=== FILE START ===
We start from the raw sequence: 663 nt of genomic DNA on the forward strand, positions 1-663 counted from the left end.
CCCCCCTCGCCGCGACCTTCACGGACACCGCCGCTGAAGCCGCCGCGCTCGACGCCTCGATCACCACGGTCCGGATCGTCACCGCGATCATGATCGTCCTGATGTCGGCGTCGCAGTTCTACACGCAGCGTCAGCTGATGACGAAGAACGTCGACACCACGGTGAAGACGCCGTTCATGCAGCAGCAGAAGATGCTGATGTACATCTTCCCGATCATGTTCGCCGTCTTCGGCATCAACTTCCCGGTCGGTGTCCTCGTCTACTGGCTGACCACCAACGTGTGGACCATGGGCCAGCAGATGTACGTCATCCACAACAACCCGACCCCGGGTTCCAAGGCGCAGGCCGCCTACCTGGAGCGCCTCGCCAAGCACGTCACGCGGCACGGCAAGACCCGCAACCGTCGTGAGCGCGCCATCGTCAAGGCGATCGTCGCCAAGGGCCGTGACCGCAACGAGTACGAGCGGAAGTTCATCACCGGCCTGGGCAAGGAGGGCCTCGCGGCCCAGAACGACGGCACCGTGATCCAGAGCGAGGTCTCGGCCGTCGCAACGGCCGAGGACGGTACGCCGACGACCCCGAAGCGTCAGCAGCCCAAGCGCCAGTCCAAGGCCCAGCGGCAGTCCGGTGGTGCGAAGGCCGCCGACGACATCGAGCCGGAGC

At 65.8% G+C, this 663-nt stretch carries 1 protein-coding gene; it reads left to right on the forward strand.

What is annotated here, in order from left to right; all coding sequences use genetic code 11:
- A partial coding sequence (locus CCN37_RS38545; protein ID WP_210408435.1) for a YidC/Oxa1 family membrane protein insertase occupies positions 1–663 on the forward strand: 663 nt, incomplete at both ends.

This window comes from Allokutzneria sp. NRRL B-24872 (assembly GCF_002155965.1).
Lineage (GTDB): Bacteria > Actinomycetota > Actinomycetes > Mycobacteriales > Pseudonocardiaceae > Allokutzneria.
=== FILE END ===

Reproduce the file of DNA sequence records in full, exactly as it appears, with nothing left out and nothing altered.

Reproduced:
We start from the raw sequence: 663 nt of genomic DNA on the forward strand, positions 1-663 counted from the left end.
CCCCCCTCGCCGCGACCTTCACGGACACCGCCGCTGAAGCCGCCGCGCTCGACGCCTCGATCACCACGGTCCGGATCGTCACCGCGATCATGATCGTCCTGATGTCGGCGTCGCAGTTCTACACGCAGCGTCAGCTGATGACGAAGAACGTCGACACCACGGTGAAGACGCCGTTCATGCAGCAGCAGAAGATGCTGATGTACATCTTCCCGATCATGTTCGCCGTCTTCGGCATCAACTTCCCGGTCGGTGTCCTCGTCTACTGGCTGACCACCAACGTGTGGACCATGGGCCAGCAGATGTACGTCATCCACAACAACCCGACCCCGGGTTCCAAGGCGCAGGCCGCCTACCTGGAGCGCCTCGCCAAGCACGTCACGCGGCACGGCAAGACCCGCAACCGTCGTGAGCGCGCCATCGTCAAGGCGATCGTCGCCAAGGGCCGTGACCGCAACGAGTACGAGCGGAAGTTCATCACCGGCCTGGGCAAGGAGGGCCTCGCGGCCCAGAACGACGGCACCGTGATCCAGAGCGAGGTCTCGGCCGTCGCAACGGCCGAGGACGGTACGCCGACGACCCCGAAGCGTCAGCAGCCCAAGCGCCAGTCCAAGGCCCAGCGGCAGTCCGGTGGTGCGAAGGCCGCCGACGACATCGAGCCGGAGC

At 65.8% G+C, this 663-nt stretch carries 1 protein-coding gene; it reads left to right on the forward strand.

What is annotated here, in order from left to right; all coding sequences use genetic code 11:
- A partial coding sequence (locus CCN37_RS38545; protein ID WP_210408435.1) for a YidC/Oxa1 family membrane protein insertase occupies positions 1–663 on the forward strand: 663 nt, incomplete at both ends.

This window comes from Allokutzneria sp. NRRL B-24872 (assembly GCF_002155965.1).
Lineage (GTDB): Bacteria > Actinomycetota > Actinomycetes > Mycobacteriales > Pseudonocardiaceae > Allokutzneria.